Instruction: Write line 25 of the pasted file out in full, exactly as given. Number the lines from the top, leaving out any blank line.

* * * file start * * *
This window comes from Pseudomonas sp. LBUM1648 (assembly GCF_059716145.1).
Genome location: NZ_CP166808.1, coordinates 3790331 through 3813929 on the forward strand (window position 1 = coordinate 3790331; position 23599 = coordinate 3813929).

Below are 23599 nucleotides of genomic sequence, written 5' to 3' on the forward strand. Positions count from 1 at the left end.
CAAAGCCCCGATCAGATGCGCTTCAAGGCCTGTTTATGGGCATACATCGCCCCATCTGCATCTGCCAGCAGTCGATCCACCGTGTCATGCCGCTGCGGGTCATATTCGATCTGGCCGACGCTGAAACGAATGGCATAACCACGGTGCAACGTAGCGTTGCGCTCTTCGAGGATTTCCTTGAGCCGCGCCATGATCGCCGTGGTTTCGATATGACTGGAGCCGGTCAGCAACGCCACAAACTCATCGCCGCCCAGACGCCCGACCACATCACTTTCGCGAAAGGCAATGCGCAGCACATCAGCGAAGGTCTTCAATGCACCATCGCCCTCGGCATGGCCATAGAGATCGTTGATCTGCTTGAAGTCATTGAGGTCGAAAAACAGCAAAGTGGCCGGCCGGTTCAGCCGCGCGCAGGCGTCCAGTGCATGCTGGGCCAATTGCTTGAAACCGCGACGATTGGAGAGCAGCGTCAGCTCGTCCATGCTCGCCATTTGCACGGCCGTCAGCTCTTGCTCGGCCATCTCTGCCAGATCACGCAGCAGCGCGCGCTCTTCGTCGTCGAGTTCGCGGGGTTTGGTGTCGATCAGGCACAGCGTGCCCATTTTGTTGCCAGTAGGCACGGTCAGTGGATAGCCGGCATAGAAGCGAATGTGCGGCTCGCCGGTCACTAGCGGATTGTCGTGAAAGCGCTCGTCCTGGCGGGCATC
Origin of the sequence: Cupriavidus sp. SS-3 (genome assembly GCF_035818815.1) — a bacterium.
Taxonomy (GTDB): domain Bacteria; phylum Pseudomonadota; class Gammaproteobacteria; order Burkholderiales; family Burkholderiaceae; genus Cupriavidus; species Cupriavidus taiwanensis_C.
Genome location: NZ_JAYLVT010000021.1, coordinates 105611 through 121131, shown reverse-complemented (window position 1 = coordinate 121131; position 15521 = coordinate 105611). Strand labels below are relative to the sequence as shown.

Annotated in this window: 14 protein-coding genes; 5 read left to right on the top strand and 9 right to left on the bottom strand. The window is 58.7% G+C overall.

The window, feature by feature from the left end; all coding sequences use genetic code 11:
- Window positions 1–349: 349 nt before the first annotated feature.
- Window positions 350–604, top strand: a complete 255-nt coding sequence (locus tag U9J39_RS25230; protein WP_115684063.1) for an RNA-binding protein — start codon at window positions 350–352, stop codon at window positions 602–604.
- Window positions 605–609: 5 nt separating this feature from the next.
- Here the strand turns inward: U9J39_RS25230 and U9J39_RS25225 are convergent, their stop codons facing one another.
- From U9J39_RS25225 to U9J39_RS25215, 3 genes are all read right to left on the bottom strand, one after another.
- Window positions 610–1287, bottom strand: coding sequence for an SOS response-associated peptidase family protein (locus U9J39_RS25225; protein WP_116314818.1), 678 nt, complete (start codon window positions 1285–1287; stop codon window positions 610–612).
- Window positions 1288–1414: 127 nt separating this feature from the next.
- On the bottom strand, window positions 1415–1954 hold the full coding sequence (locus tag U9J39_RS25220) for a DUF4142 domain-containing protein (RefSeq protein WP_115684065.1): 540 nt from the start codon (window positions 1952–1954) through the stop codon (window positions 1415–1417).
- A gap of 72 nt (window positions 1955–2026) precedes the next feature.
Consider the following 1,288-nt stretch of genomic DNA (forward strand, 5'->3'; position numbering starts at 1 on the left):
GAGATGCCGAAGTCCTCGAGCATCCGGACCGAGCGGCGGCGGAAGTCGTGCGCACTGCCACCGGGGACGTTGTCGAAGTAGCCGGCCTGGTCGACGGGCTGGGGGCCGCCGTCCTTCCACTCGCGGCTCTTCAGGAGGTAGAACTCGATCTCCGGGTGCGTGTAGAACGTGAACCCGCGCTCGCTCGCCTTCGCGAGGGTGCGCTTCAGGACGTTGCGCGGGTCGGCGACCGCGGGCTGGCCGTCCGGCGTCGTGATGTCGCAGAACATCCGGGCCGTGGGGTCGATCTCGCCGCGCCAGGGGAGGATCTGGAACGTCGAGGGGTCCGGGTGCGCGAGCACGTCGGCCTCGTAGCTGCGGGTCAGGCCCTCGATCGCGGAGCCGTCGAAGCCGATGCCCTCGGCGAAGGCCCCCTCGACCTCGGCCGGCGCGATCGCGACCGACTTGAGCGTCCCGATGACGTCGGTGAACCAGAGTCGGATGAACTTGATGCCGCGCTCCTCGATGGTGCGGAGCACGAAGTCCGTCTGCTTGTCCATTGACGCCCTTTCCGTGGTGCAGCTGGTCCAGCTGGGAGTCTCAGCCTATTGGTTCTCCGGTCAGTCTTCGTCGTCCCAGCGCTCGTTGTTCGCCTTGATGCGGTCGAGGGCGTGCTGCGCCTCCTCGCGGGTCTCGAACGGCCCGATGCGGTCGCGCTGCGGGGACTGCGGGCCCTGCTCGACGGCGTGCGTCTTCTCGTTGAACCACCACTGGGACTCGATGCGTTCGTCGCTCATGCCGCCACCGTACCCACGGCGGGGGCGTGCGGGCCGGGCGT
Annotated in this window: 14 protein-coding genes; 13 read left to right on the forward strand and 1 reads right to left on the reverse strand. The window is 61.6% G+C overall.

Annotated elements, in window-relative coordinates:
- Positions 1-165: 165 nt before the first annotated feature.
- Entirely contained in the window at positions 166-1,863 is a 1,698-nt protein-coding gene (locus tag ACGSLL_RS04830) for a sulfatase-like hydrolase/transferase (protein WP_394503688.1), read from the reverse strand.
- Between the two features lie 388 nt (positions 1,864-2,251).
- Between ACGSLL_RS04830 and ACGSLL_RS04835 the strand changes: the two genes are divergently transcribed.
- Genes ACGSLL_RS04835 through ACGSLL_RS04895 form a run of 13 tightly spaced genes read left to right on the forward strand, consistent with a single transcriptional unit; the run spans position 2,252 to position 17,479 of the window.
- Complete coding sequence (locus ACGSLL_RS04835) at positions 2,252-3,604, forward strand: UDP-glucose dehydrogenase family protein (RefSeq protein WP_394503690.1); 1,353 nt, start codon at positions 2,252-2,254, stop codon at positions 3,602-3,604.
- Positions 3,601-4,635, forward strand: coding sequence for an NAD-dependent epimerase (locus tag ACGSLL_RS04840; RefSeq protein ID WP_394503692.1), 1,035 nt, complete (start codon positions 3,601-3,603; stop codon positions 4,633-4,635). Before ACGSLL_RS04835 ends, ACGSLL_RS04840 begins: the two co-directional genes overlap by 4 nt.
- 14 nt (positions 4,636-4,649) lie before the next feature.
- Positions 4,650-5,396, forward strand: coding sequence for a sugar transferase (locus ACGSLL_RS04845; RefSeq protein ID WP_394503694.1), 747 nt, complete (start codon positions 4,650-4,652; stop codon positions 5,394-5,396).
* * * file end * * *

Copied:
- Between the two features lie 388 nt (positions 1,864-2,251).